Metal Bulletin Zine (est. 2006) is a metal music zine (Seattle region), online and on paper. 160 issues so far.
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Friday, January 29, 2016
Abbath (by Akerblogger)
Album Review: Abbath - Abbath (2016)
Frost, ice, winter, and death: black metal for the ice hearted. Abbath's self-titled album is pretty straightforward: melodic thrashy riffs; a barrage of whirlwind sound; blasting drums. Yet, this conventionality is it's strongest and most powerful attribute; Abbath knows melody and the riff like the back of his frostbitten hand and years of writing has only honed the ice-precise structure of this album.
The first track, 'To War!', got me really excited, its sound a chaotic rampage of speedy riffs and snappy snarls, its intense barrage of sound like something from an Absu record, everything at breakneck speed. The drumming on this song and this album as a whole is one of its best features: Creature - also known as Kevin Foley of grind/death band Benighted - offers much more diversity and aggression than your conventional blast-beat repetitive format. With grind and much brutal death relying on nuanced and varied drumming, the drums here feels much more textured than your typical black-metal formula.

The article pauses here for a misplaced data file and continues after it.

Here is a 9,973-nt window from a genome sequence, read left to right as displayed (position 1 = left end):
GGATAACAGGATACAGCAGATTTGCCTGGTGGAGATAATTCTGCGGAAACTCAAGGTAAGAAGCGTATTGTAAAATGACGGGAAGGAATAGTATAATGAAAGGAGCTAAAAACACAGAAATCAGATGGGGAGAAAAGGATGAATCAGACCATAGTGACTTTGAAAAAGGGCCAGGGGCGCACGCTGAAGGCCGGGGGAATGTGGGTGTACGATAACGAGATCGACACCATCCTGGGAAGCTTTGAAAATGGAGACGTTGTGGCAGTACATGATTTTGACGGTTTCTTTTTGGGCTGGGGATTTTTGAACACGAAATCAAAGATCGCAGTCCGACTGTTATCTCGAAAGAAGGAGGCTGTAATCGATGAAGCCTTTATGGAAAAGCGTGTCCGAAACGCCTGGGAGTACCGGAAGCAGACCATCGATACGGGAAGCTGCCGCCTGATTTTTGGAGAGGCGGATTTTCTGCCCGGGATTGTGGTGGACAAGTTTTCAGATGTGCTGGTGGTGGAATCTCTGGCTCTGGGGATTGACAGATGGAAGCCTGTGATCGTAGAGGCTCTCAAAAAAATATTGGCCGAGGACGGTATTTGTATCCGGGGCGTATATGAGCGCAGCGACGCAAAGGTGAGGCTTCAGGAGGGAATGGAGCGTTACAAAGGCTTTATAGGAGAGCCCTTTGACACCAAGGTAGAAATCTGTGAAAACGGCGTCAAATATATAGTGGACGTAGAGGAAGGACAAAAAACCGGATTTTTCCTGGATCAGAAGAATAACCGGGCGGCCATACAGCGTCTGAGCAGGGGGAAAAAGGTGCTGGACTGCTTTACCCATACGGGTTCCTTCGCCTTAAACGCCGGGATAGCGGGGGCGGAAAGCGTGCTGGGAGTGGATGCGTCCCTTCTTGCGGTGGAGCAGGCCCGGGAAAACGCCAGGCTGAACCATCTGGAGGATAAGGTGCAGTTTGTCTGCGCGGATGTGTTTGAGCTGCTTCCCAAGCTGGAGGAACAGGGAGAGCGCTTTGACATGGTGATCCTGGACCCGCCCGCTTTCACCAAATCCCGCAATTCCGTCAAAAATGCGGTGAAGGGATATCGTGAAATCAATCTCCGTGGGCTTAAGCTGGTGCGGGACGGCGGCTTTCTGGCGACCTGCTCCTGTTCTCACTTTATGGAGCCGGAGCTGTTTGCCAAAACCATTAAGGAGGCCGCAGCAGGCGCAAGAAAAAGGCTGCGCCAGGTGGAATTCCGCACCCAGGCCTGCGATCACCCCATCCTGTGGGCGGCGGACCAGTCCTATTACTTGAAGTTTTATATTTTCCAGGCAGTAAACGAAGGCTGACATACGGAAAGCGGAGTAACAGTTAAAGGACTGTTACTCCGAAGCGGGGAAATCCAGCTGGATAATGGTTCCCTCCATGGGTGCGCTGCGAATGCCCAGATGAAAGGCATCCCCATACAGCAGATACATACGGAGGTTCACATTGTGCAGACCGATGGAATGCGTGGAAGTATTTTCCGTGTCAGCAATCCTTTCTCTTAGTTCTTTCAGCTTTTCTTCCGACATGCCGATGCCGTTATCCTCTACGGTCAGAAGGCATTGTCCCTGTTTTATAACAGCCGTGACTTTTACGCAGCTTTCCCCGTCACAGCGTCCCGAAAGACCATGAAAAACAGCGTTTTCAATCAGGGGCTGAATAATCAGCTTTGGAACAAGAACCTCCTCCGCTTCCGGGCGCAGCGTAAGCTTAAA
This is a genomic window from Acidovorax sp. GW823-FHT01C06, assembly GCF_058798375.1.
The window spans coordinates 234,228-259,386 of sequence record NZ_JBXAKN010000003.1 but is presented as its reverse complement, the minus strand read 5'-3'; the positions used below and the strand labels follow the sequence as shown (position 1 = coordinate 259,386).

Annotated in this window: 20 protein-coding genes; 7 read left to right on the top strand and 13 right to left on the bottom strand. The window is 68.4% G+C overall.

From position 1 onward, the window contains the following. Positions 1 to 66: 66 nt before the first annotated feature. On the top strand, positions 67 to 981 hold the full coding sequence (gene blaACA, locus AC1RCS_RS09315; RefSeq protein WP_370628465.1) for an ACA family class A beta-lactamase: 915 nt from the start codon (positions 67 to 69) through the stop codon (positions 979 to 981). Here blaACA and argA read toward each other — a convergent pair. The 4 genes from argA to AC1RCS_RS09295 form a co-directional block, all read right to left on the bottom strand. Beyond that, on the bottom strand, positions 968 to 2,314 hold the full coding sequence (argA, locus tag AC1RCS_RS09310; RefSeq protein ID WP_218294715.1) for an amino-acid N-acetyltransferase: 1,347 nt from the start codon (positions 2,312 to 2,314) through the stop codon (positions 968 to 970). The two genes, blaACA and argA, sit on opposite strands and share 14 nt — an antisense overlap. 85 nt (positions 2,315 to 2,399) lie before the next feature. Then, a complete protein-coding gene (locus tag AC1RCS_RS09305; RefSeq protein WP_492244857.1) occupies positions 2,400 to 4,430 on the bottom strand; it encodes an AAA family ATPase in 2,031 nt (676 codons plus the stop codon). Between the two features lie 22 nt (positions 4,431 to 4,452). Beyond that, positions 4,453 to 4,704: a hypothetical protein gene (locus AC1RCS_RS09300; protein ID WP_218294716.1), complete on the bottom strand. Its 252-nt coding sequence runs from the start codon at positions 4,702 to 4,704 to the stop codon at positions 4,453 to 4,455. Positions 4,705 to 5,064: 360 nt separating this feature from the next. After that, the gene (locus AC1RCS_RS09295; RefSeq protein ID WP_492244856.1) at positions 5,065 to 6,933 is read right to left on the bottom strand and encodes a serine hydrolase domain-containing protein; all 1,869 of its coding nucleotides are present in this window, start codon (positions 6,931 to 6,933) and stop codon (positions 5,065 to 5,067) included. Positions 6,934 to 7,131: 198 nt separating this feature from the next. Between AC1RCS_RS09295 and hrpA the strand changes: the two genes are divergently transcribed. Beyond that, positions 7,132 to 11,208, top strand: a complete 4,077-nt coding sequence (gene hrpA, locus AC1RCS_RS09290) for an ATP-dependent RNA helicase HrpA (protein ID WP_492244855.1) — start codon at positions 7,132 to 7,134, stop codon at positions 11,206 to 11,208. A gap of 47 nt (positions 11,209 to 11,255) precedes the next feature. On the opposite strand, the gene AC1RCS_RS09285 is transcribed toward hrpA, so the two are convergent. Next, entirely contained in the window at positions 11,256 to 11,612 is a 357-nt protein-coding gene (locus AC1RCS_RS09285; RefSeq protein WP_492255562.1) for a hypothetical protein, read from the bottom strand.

There is enough variety here to keep a listener interested: tempo changes and an acoustic interlude in the second track 'Winterbane'; heraldic trumpets and guitar solos in 'Ashes of the Damned'; vocals are more tortured, strained, and snarling vocals in 'Count the Dead'; 'Root of the Dead' is more plodding in pace, even groovy with the bass is jumping about like a lead - in fact the bass is really interesting throughout - King knows his stuff. This is an Abbath album but Abbath doesn't steal the spotlight one bit.
What made Immortal and I so popular were the riffs. And here there are riffs aplenty; they're persistently engrossing and consistently varied. What I like most is the intensity of the tracks here; there is a real thrash/speed energy that underpins the whole thing, and it doesn't lack heaviness thanks to the drumming. I think working with a new - or partly new - band members and maybe not feeling the weight of expectation that a new Immortal record would have had - has give Abbath an icy blast of creative rejuvenation, and although this is not at all groundbreaking or left-of-field, it's fun and thrashy, intense and lively, and there are some evil solos to! It owes a lot to that playful-buzz and excitement that the best thrash albums give, and it maintains that trademark, cartoonish corpse-paint and ice aesthetic.
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